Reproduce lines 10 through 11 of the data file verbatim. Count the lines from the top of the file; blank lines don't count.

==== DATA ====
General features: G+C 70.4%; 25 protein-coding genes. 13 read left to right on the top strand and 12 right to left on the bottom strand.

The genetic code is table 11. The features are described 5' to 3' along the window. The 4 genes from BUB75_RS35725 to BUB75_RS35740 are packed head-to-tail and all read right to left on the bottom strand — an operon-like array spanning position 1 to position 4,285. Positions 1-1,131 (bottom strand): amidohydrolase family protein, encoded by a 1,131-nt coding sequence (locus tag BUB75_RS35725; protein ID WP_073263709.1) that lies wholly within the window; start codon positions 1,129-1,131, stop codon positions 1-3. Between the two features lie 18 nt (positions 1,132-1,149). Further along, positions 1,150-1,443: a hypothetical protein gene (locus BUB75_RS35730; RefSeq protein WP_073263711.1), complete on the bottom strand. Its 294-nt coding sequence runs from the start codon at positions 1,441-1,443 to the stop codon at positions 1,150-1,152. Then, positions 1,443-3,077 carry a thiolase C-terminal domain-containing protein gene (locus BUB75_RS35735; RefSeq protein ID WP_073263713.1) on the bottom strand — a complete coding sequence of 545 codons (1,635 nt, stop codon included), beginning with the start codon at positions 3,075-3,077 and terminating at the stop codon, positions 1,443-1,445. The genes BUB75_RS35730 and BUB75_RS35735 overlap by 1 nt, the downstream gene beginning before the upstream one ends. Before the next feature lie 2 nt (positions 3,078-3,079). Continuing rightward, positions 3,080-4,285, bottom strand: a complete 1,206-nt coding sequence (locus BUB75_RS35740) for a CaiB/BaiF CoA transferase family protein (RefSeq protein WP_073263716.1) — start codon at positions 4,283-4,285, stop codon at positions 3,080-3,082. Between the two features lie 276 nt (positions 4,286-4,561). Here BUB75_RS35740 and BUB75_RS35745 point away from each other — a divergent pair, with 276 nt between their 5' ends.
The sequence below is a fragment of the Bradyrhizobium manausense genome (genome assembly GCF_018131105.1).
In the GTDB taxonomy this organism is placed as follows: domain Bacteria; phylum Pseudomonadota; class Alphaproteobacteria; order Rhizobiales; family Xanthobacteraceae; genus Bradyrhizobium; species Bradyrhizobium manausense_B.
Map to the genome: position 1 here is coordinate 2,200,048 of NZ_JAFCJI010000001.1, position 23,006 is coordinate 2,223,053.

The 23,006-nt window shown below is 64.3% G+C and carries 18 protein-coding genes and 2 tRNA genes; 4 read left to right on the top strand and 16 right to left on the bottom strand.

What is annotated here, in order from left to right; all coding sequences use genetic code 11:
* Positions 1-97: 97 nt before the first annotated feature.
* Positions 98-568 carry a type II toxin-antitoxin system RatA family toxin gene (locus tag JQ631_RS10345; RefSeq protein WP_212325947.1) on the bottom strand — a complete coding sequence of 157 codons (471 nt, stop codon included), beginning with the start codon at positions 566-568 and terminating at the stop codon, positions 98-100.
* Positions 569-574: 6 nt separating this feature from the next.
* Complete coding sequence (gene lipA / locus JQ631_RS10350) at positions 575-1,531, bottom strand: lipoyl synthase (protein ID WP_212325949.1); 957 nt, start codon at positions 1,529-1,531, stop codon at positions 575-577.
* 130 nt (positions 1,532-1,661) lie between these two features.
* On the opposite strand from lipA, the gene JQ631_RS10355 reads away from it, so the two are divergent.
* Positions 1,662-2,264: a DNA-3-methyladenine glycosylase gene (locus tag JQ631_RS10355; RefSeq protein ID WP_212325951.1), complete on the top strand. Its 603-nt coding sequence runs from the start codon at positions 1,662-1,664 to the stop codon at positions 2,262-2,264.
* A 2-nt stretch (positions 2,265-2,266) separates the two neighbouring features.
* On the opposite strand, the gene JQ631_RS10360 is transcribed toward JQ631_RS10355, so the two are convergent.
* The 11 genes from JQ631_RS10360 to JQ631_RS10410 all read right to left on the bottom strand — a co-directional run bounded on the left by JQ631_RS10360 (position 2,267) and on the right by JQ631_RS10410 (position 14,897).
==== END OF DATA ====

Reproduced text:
* Positions 569-574: 6 nt separating this feature from the next.
* Complete coding sequence (gene lipA / locus JQ631_RS10350) at positions 575-1,531, bottom strand: lipoyl synthase (protein ID WP_212325949.1); 957 nt, start codon at positions 1,529-1,531, stop codon at positions 575-577.